McGEE v. GAST et al.
Believing that he had been the target of certain disparaging comments, Shawn McGee brought a claim for defamation against Richard K. Gast and his son, Andrew J. Gast. Finding the claims brought against Richard Gast were either time-barred or precluded by McGee's failure to plead special damages, the trial court granted Gast's motion for summary judgment.1 For the same reasons, we affirm.
In 1995, McGee began serving as an assistant scoutmaster for Boy Scout Troop 1111. According to his complaint, McGee claimed that in December 1997, both Richard and Andrew Gast had made statements to others that McGee had sold cigarettes to members of the troop. McGee also alleged that Richard Gast had defamed him by accusing him of threatening his son and by saying that McGee was unfit for scout leadership. McGee claimed that on March 15, 1999, Richard Gast had slandered him by telling adult affiliates of Troop 1111 that McGee had provided troop members with alcohol and tobacco and had attended troop functions while intoxicated. McGee also alleged that Gast had made slanderous comments about him to Kathryn Patterson, the office manager for the Boy Scouts of America Northeast Georgia Council, by telling her that McGee had engaged in illegal activities and that Gast was trying to have McGee “thrown out” of the troop.
It is undisputed that McGee did not file suit until May 24, 2000. He amended his complaint on October 22, 2001. The trial court determined that the amendment related back to the time of the filing of the original complaint. Notwithstanding that ruling, Richard Gast prevailed on summary judgment. After entry of summary judgment, McGee amended his complaint to add claims for special damages.
1. Appellees' motion to dismiss the appeal is denied.
2. McGee contends that the trial court erred in granting summary judgment because Gast's remarks were slanderous per se and did not require a showing of special damages. He claims that Gast's comments damaged him in his trade or profession and resulted in his forced removal as a camp counselor, a paid position.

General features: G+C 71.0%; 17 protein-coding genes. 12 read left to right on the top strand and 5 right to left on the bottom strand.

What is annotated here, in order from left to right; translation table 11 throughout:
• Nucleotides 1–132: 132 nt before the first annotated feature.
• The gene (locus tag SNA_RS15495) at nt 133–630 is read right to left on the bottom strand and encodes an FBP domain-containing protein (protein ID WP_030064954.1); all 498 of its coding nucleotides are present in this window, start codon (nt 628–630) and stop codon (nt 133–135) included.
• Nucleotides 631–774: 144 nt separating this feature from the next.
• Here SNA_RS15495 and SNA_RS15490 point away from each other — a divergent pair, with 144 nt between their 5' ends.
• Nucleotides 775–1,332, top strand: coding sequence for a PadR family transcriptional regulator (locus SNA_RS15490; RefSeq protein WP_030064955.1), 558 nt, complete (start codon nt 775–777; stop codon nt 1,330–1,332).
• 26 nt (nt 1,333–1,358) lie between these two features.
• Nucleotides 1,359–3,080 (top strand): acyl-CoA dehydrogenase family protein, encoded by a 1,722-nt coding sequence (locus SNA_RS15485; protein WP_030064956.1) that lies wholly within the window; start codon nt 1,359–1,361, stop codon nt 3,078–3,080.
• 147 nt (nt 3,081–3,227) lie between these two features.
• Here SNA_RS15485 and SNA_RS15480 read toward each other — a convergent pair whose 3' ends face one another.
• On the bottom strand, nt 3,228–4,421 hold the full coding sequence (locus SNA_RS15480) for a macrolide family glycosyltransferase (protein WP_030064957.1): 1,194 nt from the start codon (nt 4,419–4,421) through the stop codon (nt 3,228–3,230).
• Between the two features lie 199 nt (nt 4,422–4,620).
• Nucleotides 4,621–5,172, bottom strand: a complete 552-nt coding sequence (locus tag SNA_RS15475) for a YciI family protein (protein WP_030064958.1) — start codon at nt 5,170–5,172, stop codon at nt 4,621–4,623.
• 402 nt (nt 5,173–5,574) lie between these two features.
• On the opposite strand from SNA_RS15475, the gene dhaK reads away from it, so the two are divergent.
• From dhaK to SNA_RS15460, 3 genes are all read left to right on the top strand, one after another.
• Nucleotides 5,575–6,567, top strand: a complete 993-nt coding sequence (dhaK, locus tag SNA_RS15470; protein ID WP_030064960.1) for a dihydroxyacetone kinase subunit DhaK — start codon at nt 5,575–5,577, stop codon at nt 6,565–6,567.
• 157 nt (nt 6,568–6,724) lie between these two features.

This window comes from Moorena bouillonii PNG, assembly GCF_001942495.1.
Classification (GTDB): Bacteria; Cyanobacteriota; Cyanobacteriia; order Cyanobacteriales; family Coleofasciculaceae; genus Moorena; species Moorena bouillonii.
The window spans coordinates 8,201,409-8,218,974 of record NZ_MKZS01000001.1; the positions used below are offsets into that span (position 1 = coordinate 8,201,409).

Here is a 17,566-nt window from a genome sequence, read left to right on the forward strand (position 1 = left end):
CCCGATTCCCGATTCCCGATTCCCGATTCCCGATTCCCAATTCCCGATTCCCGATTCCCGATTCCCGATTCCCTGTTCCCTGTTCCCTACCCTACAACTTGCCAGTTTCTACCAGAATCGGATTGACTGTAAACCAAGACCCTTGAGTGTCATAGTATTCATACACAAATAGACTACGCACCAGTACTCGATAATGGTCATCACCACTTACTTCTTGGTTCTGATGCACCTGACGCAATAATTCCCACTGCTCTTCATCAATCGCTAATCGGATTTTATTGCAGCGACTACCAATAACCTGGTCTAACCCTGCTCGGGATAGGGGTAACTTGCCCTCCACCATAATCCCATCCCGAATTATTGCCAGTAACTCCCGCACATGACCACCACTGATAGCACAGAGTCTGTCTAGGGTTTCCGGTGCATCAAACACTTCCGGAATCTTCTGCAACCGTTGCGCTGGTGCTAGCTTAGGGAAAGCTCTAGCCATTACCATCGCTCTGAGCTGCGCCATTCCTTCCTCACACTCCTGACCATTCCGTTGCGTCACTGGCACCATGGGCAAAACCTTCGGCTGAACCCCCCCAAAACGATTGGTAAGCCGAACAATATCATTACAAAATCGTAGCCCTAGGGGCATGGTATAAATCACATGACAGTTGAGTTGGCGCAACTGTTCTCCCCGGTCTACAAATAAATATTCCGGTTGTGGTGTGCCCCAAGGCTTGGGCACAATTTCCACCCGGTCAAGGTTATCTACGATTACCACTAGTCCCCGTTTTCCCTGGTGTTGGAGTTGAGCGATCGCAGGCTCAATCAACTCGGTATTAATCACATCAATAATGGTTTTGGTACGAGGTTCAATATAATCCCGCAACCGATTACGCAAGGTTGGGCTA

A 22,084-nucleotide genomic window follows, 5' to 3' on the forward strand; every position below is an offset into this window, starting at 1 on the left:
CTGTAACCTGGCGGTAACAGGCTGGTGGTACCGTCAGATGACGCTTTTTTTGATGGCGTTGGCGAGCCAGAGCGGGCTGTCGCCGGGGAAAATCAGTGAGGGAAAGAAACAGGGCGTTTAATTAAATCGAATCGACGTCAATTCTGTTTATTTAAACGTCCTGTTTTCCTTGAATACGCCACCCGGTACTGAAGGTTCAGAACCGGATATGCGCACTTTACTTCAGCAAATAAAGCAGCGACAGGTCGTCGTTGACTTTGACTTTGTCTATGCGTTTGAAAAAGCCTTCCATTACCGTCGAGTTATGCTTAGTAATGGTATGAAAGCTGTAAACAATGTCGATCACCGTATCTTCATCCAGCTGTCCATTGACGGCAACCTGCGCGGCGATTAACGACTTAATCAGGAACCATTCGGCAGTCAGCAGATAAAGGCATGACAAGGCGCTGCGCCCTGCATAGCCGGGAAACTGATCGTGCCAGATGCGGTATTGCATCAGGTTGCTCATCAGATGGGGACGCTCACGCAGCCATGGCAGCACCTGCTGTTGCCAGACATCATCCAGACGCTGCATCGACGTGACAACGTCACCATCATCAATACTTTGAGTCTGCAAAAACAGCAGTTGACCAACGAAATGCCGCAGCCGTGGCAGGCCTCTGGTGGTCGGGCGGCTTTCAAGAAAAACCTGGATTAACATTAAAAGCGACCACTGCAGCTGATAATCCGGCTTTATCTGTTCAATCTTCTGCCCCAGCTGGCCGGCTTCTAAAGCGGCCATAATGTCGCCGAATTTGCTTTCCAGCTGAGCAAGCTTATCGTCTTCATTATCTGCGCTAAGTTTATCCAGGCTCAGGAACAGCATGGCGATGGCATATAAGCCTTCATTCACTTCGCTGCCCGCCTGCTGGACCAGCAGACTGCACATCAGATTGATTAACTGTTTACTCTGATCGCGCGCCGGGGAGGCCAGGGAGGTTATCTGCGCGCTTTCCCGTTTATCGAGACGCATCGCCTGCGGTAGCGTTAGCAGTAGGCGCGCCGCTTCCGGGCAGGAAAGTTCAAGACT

Proof of special damages is not required for slander or oral defamation that consists of “[m]aking charges against another in reference to his trade, office, or profession, calculated to injure him therein.” OCGA § 51-5-4(a)(3). To determine whether a declaration constitutes slander per se, a court must look to the “ ‘plain import of the words spoken’ ” and cannot enlarge their meaning by innuendo. Palombi v. Frito-Lay, Inc., 241 Ga.App. 154, 156(1), 526 S.E.2d 375 (1999). “If merely fraud, dishonesty, immorality, or vice be imputed, no action lies without proof of special damage[s].” (Citations and punctuation omitted.) Christian v. Ransom, 52 Ga.App. 218, 221, 183 S.E. 89 (1935).
Under OCGA § 9-3-33, a party has one year from the date that the slanderous statement is uttered or published to bring suit. Jacobs v. Shaw, 219 Ga.App. 425, 427(2), 465 S.E.2d 460 (1995). The sole remark not time-barred is Gast's comment uttered to Kathryn Patterson “on a date between June 29, 1999 and July 25, 1999,” when Gast allegedly told Patterson that he had observed his own son, Andrew Gast, Patterson's son, and McGee “committing illegal activities.” But Gast did not specify the nature of the so-called “illegal activities,” and he refused to elaborate further. Patterson specifically testified as follows:
Mr. Gast stated to me that he had seen his son, Andrew Gast, my son Joey Patterson, and Shawn McGee committing illegal activities. I then asked what he had seen. Mr. Gast refused to reply and attempted to change the subject. Mr. Gast then stated that he tried to manipulate having Shawn McGee thrown out of the Boy Scout Troop. I responded that if he had brought the matter to the attention of scout leaders, they would have handled it appropriately, and Shawn McGee would have been asked to leave the scouts. I further stated that I could not do anything about hearsay.